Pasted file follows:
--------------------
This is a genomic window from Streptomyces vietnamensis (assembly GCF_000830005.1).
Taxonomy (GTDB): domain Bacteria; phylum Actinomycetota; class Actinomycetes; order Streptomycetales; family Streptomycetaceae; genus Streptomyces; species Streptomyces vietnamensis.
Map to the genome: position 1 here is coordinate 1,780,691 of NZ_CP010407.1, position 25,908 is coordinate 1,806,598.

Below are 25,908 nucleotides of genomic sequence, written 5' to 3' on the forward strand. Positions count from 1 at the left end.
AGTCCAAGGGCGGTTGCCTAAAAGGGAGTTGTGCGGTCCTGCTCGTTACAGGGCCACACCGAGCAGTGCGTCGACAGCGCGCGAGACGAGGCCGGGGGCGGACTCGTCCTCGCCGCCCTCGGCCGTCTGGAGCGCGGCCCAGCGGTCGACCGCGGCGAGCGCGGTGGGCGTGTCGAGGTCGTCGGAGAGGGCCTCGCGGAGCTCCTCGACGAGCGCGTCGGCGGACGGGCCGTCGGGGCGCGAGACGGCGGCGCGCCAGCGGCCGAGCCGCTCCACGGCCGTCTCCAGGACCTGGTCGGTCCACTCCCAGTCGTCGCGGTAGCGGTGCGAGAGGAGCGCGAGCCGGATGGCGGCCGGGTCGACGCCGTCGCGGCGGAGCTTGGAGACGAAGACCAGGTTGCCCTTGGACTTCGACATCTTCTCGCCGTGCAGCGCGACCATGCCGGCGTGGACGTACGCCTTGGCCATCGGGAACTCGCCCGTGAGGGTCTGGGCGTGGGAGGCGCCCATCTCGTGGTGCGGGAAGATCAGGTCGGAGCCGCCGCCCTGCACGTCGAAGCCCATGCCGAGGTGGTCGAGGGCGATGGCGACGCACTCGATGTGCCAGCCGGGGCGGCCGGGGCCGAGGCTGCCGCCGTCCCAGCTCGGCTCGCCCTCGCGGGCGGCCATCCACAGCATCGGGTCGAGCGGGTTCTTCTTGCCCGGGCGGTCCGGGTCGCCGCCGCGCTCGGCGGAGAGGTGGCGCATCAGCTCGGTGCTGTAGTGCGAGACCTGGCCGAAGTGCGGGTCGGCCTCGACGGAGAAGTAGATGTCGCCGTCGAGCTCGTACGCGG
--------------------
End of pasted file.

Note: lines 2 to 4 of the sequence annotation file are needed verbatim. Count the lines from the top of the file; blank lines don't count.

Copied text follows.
Taxonomy (GTDB): domain Bacteria; phylum Actinomycetota; class Actinomycetes; order Streptomycetales; family Streptomycetaceae; genus Streptomyces; species Streptomyces vietnamensis.
Map to the genome: position 1 here is coordinate 1,780,691 of NZ_CP010407.1, position 25,908 is coordinate 1,806,598.

Below are 25,908 nucleotides of genomic sequence, written 5' to 3' on the forward strand. Positions count from 1 at the left end.